After Trump says he "would not protect" NATO allies that do not meet spending targets, German politicians who for years have failed to meet these targets have an entitled sad
On Saturday, Donald Trump again expressed his impatience with NATO members like Germany, who shirk defence spending because they can rely on American deterrence:
Speaking at a campaign rally in South Carolina, Trump said that while president he told NATO leaders that he would “encourage [Russia] to do whatever the hell they want” to alliance members that are “delinquent” in meeting the group’s spending targets.
“One of the presidents of a big country stood up and said, ‘Well, sir, if we don’t pay and we’re attacked by Russia, will you protect us?'” Trump recalled during the rally. “I said, ‘You didn’t pay. You’re delinquent.’ He said, ‘Yes, let’s say that happened.’ No, I would not protect you. In fact, I would encourage them to do whatever the hell they want.”
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“Donald Trump’s misguided statements on America’s treaty obligations in the event of an attack on a NATO member prove once again how unpredictable, unscrupulous and unreliable he is,” the German government’s Transatlantic Coordinator, Michael Link (FDP), said... Former Foreign Minister Sigmar Gabriel said that the statement was like an invitation to Russian President Vladimir Putin to test the alliance: “He won’t test us in Germany, but perhaps in the Baltic states,” Gabriel said …
Somebody needs to tell Gabriel that the Baltic states all meet or exceed the proposed 2% spending target and that they have nothing to do with Trump’s statements.
German President Frank-Walter Steinmeier also had a clear response: “These remarks are irresponsible and they play into Russia’s hands,” … he said. “And nobody in our alliance can have any interest in that” …
… CDU foreign policy expert Norbert Röttgen warned … that Germany must “prepare for the possibility that Donald Trump will win the US election in the autumn.” This would plunge NATO into an existential crisis, because Trump sees the alliance in purely transactional terms, said the former chairman of the Foreign Affairs Committee in the Bundestag. “Anyone who he thinks does not pay enough will not be protected by the USA.” States that do not pay what Trump wants, he said, “are fair game. This primarily refers to us Germans.”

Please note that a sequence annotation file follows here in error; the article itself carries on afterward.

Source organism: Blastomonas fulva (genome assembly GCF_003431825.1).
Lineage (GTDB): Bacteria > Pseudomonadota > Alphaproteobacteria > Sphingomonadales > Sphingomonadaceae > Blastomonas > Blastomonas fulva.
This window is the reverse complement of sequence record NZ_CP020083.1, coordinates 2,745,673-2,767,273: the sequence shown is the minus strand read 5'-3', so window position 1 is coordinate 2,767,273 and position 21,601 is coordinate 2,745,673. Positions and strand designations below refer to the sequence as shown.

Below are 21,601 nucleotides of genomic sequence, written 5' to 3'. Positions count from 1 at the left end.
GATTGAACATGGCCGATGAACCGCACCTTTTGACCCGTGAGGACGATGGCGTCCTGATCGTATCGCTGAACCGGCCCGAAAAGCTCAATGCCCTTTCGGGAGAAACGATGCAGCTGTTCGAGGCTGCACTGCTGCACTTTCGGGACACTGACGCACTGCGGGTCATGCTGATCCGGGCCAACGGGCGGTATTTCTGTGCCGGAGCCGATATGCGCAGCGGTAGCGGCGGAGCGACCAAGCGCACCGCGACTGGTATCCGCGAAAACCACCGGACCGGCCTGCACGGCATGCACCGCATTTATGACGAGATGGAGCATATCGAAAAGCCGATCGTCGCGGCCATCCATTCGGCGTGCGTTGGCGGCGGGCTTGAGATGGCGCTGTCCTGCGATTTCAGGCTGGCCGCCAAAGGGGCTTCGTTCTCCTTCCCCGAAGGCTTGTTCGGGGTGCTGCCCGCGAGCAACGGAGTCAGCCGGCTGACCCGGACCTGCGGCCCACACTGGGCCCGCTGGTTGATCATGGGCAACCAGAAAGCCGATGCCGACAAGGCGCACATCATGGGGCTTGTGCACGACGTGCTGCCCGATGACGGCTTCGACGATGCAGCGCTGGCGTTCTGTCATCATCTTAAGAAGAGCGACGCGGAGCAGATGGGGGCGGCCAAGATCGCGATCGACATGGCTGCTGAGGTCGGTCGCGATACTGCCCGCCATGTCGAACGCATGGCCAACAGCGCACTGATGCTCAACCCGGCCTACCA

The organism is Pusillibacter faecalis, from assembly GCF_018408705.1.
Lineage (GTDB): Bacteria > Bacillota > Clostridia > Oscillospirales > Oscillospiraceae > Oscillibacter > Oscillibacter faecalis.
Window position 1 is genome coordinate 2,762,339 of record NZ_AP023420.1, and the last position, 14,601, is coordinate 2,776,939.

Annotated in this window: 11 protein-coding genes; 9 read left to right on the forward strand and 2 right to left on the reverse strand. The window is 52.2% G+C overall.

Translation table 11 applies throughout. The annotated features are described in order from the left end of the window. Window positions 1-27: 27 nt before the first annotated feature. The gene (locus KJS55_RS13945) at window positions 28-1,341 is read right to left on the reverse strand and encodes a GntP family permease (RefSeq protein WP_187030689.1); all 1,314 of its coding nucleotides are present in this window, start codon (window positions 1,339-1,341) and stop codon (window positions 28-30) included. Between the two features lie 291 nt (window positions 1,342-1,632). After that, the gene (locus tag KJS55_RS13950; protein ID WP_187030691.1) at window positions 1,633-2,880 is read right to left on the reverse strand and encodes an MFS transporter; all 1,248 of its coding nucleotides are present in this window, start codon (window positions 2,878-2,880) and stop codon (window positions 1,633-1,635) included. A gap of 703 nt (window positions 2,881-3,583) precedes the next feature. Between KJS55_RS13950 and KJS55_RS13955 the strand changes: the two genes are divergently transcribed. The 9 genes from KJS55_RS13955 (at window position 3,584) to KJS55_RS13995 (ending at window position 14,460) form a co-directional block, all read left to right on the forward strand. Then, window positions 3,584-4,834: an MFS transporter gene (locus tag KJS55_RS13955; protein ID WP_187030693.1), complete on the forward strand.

The press are also on the fainting couch. This morning, it was my pleasure to read this arrant whinery in the Süddeutsche Zeitung:
The popular English word “unhinged” has a good chance of being the adjective of the year to summarise the craziness of Donald Trump. The semantic spectrum ranges from “off the hinges” to “insane,” and it thus describes everything that can be said about the man. Donald Trump is off the chain, and there are still a miserable nine months to go until election day. If Trump is already capable of doing like this as a candidate, what will he do as president?
Trump’s remark about NATO, uttered flippantly during an election rally in countryside of South Carolina, just demonstrates the madness that clouds him. The former incumbent, presumed to be the next Republican presidential candidate and currently leading the polls, is not only discounting the idea behind NATO (all for one, one for all). He is also depriving all US allies, including South Korea, Japan and everybody else, of the security of promised protection and thus the deterrent power that has so far reliably prevented wars. The ropes that hold the American cosmos together are being loosened.
As if all this were not dramatic enough, Trump goes one step further and invites Russia to “do whatever the hell they want to do” if allied states do not pay their debts to America … [T]his statement surpasses all previous Trump insanity: a former US president invites Russia to attack its allies …
You would think that a majority of voters in the USA would recognise the danger that Trump is creating for their own country. In fact, Trump’s excesses are helping to sensitise and, above all, mobilise the electorate, and this also works against him. Trump, however, is also pandering to his base, whose simplistic view of the world – “we pay, you parasitise” – explains American isolationism …
Naturally, Germans are not the only ones having a butthurt. NATO chief Jens Stoltenberg has said that Trump’s statements “undermine all of our security.” The American political establishment is likewise very angry, as is Republican presidential candidate Nikki Haley, who believes that “the last thing we ever want to do is side with Russia” and that NATO “allows us to prevent war.” Well okay then.
There are four points here: